For all the headlines and law firm advisories that pore over the Department of Justice's (DOJ) annual False Claims Act (FCA) recovery statistics, that data only hints at big picture trends. DOJ doesn't explain where exactly the money came from, other than the few specific cases referenced in DOJ's accompanying press release. Fortunately, our blog tracks individually publicized recoveries by affected industry and sector—so you don't have to.
Take the healthcare and life sciences industry. DOJ reports recoveries for cases where Health and Human Services (HHS) was the "primary client agency." That's usually synonymous with what we call "healthcare cases"—but not always. So we track cases by identifying the affected industry and sector, rather than the affected agency. For example, the recoveries we track as "Healthcare: Provider" would include recoveries from providers where reimbursement claims were submitted only to TRICARE, even though DOJ's statistics would lump these under the Defense Department's FCA numbers. Ultimately, the difference between DOJ's "HHS" totals and our "healthcare" totals is negligible. As a result, our list of case-by-case healthcare recoveries reveals what DOJ's data doesn't: which sectors of the healthcare industry are getting hit hardest with FCA liability.
In FY2018, DOJ reported $2.5 billion in HHS recoveries (including settlements only announced after the fiscal year's end). For that same period, we were able to account for $2.41 billion derived from specific, publicly reported cases affecting the healthcare industry. By our count, more than $971 million—40 percent of all healthcare recoveries—came from cases involving healthcare providers, such as practitioners, hospitals, and managed care networks. This actually surpassed pharmaceutical-related recoveries, which we counted at $918 million in FY2018, down slightly from $954 million in FY2017 and $980 million in FY2016.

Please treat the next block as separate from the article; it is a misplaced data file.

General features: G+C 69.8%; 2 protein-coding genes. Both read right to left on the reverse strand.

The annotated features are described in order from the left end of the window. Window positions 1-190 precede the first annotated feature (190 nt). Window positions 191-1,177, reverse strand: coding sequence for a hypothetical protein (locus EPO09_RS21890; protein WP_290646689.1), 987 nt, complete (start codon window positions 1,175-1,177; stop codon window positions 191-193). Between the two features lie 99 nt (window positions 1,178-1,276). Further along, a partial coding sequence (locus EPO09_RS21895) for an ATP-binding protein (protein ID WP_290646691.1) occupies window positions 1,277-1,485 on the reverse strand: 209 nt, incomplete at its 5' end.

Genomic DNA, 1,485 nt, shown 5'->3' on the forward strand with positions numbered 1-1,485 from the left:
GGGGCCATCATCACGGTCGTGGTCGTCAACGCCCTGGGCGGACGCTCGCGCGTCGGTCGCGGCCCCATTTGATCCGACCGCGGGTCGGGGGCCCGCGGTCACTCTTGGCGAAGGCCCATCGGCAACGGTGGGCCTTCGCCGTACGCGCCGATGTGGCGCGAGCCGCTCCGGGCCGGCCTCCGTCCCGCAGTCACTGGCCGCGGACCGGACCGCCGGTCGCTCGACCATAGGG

Of these provider recoveries, we count at least $143 million from cases involving individual medical practices and doctors (including podiatrists, psychiatrists, and dentists). That's more than DOJ recovered from every Defense Department-related settlement and judgment in FY2018. In fact, these recoveries involving individual doctors and practices are on a steady upward trend, from $81 million in FY2017 and only $44 million in FY2016:
According to our numbers, the sharpest drop in recoveries came in cases involving medical devices and supplies: $69 million in FY2018, down from $400 million the year before and $380 million the year before that. There was also a dip in recoveries for cases involving medical support services (e.g., home health care, nursing homes, and ambulance services): $216 million, down from around $340 million in FY2017 and $296 million in FY2016. Another $235 million came from cases featuring diagnostics providers, such as laboratories and imaging companies, close to FY2016's $249 million after a notable dip in FY2017.
It's too early to tell what FY2019 holds for healthcare cases specifically. But in public comments released in January, DOJ's Deputy Associate Attorney General Stephen Cox confirmed that an ounce of prevention might be worth a pound of cure. He suggested that when investigating alleged Medicare/Medicaid overbilling, DOJ will pay special attention to whether the potential defendant has "an effective and robust compliance program in place," because this will inform whether DOJ views any billing issues "as a mistake or an anomaly," rather than "a knowing violation." Cox also reiterated the Brand Memo's policy that DOJ is "not going to use 'violations' of nonbinding guidance documents to establish a violation of law," and explained that DOJ will use its authority to dismiss qui tam cases "more consistently" to preserve DOJ's litigation-monitoring resources for higher priority cases. Even before the next DOJ data dump, our real-time recovery statistics should help shine a light on whether DOJ's professed restraint is more than just talk.
The content of this article is intended to provide a general guide to the subject matter. Specialist advice should be sought about your specific circumstances.